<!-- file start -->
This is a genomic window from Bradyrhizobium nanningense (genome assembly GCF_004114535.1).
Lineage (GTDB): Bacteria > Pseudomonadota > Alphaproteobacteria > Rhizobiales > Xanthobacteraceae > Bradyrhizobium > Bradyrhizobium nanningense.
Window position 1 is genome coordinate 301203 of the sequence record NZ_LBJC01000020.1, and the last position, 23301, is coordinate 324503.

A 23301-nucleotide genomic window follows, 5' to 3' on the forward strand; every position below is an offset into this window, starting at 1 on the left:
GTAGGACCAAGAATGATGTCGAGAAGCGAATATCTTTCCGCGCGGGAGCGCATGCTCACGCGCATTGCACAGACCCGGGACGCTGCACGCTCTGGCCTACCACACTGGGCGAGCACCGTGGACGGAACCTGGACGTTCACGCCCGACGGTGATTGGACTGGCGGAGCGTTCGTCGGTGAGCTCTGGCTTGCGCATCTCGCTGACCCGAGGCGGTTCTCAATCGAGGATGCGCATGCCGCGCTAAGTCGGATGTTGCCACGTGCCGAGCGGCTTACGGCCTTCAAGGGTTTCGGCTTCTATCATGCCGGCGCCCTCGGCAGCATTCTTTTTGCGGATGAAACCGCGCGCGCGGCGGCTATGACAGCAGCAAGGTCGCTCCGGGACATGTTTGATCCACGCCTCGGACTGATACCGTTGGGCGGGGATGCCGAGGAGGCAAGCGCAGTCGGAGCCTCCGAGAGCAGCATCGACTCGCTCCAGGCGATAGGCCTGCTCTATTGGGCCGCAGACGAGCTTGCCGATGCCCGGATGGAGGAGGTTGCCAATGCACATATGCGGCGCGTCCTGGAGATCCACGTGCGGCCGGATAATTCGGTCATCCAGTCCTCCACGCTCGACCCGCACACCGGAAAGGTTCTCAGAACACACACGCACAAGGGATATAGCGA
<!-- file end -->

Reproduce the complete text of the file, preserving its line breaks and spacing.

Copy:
This is a genomic window from Bradyrhizobium nanningense (genome assembly GCF_004114535.1).
Lineage (GTDB): Bacteria > Pseudomonadota > Alphaproteobacteria > Rhizobiales > Xanthobacteraceae > Bradyrhizobium > Bradyrhizobium nanningense.
Window position 1 is genome coordinate 301203 of the sequence record NZ_LBJC01000020.1, and the last position, 23301, is coordinate 324503.

A 23301-nucleotide genomic window follows, 5' to 3' on the forward strand; every position below is an offset into this window, starting at 1 on the left:
GTAGGACCAAGAATGATGTCGAGAAGCGAATATCTTTCCGCGCGGGAGCGCATGCTCACGCGCATTGCACAGACCCGGGACGCTGCACGCTCTGGCCTACCACACTGGGCGAGCACCGTGGACGGAACCTGGACGTTCACGCCCGACGGTGATTGGACTGGCGGAGCGTTCGTCGGTGAGCTCTGGCTTGCGCATCTCGCTGACCCGAGGCGGTTCTCAATCGAGGATGCGCATGCCGCGCTAAGTCGGATGTTGCCACGTGCCGAGCGGCTTACGGCCTTCAAGGGTTTCGGCTTCTATCATGCCGGCGCCCTCGGCAGCATTCTTTTTGCGGATGAAACCGCGCGCGCGGCGGCTATGACAGCAGCAAGGTCGCTCCGGGACATGTTTGATCCACGCCTCGGACTGATACCGTTGGGCGGGGATGCCGAGGAGGCAAGCGCAGTCGGAGCCTCCGAGAGCAGCATCGACTCGCTCCAGGCGATAGGCCTGCTCTATTGGGCCGCAGACGAGCTTGCCGATGCCCGGATGGAGGAGGTTGCCAATGCACATATGCGGCGCGTCCTGGAGATCCACGTGCGGCCGGATAATTCGGTCATCCAGTCCTCCACGCTCGACCCGCACACCGGAAAGGTTCTCAGAACACACACGCACAAGGGATATAGCGA